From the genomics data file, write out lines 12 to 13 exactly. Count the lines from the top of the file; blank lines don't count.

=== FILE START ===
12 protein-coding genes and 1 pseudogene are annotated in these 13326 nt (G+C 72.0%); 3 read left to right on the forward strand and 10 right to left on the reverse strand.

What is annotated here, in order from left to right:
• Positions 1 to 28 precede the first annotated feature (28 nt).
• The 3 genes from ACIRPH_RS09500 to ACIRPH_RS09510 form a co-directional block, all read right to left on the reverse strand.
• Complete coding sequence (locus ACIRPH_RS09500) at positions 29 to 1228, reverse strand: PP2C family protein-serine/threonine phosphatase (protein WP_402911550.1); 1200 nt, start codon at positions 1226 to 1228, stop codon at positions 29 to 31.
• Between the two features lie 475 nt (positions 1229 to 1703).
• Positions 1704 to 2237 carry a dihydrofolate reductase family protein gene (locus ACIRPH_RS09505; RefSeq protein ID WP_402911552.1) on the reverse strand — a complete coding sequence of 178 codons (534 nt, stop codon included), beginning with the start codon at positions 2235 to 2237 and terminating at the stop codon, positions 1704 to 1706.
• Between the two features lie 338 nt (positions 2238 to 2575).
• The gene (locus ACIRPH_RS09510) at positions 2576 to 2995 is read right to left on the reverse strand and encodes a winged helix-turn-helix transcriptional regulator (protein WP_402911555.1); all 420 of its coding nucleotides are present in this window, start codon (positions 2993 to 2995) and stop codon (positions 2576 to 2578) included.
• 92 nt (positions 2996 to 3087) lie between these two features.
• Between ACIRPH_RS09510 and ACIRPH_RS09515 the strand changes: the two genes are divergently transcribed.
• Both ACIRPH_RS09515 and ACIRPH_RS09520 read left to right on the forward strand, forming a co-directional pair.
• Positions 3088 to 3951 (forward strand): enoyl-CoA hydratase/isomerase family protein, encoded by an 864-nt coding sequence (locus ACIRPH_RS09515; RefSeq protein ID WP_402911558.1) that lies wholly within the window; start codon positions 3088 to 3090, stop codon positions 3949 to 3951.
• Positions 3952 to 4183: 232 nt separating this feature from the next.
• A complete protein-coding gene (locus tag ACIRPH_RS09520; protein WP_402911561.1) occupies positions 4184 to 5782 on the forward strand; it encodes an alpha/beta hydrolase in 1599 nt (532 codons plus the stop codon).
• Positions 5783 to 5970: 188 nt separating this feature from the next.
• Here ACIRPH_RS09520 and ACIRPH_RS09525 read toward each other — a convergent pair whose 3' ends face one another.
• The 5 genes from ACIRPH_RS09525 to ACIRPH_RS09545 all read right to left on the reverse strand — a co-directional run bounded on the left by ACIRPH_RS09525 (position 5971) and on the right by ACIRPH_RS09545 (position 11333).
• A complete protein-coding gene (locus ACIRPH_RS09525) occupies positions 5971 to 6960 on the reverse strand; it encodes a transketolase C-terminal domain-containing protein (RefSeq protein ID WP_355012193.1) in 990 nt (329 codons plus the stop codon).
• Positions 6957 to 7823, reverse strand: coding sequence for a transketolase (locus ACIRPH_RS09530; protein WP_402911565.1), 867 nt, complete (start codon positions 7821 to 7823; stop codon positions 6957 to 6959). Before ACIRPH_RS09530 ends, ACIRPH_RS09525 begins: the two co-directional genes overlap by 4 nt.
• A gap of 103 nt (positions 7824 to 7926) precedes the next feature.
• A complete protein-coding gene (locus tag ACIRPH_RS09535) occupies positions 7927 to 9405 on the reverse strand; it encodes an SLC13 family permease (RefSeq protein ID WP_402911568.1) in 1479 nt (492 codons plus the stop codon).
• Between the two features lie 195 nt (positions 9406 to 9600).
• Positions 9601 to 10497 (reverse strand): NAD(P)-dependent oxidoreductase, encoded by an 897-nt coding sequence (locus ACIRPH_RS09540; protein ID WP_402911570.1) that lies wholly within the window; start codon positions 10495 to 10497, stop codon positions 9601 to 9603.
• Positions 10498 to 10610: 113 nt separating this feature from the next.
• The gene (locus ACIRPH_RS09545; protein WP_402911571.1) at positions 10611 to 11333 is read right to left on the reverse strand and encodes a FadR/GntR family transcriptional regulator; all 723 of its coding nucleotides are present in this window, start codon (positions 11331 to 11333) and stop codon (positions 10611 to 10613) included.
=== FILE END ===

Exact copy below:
• Both ACIRPH_RS09515 and ACIRPH_RS09520 read left to right on the forward strand, forming a co-directional pair.
• Positions 3088 to 3951 (forward strand): enoyl-CoA hydratase/isomerase family protein, encoded by an 864-nt coding sequence (locus ACIRPH_RS09515; RefSeq protein ID WP_402911558.1) that lies wholly within the window; start codon positions 3088 to 3090, stop codon positions 3949 to 3951.